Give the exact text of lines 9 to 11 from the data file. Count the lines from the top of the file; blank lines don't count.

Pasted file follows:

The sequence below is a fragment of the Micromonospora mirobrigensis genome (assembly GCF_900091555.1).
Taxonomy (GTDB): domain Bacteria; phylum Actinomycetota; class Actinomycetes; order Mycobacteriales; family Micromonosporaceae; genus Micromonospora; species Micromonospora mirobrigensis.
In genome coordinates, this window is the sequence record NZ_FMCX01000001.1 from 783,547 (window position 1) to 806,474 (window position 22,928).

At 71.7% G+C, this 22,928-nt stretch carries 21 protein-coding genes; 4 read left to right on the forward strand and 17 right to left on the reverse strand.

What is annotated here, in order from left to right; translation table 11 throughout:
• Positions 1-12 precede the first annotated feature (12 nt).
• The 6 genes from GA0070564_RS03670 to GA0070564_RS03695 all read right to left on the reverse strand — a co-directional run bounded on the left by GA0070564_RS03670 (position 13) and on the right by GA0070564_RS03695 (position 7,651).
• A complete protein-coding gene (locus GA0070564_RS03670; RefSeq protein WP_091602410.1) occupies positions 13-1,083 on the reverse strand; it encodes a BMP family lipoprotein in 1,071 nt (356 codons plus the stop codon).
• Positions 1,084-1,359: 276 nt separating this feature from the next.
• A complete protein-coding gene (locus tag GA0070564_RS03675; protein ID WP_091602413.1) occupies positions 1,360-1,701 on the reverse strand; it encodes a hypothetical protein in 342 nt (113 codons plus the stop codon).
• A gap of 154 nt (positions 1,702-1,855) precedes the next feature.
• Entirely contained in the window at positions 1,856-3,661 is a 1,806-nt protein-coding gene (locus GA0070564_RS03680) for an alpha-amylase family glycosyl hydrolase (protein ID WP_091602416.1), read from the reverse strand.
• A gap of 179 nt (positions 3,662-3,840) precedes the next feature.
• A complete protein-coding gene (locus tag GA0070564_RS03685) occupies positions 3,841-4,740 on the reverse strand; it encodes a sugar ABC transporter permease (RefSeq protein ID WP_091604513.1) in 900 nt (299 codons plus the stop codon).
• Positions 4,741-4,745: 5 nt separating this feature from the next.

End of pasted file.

• Positions 1,084-1,359: 276 nt separating this feature from the next.
• A complete protein-coding gene (locus tag GA0070564_RS03675; protein ID WP_091602413.1) occupies positions 1,360-1,701 on the reverse strand; it encodes a hypothetical protein in 342 nt (113 codons plus the stop codon).
• A gap of 154 nt (positions 1,702-1,855) precedes the next feature.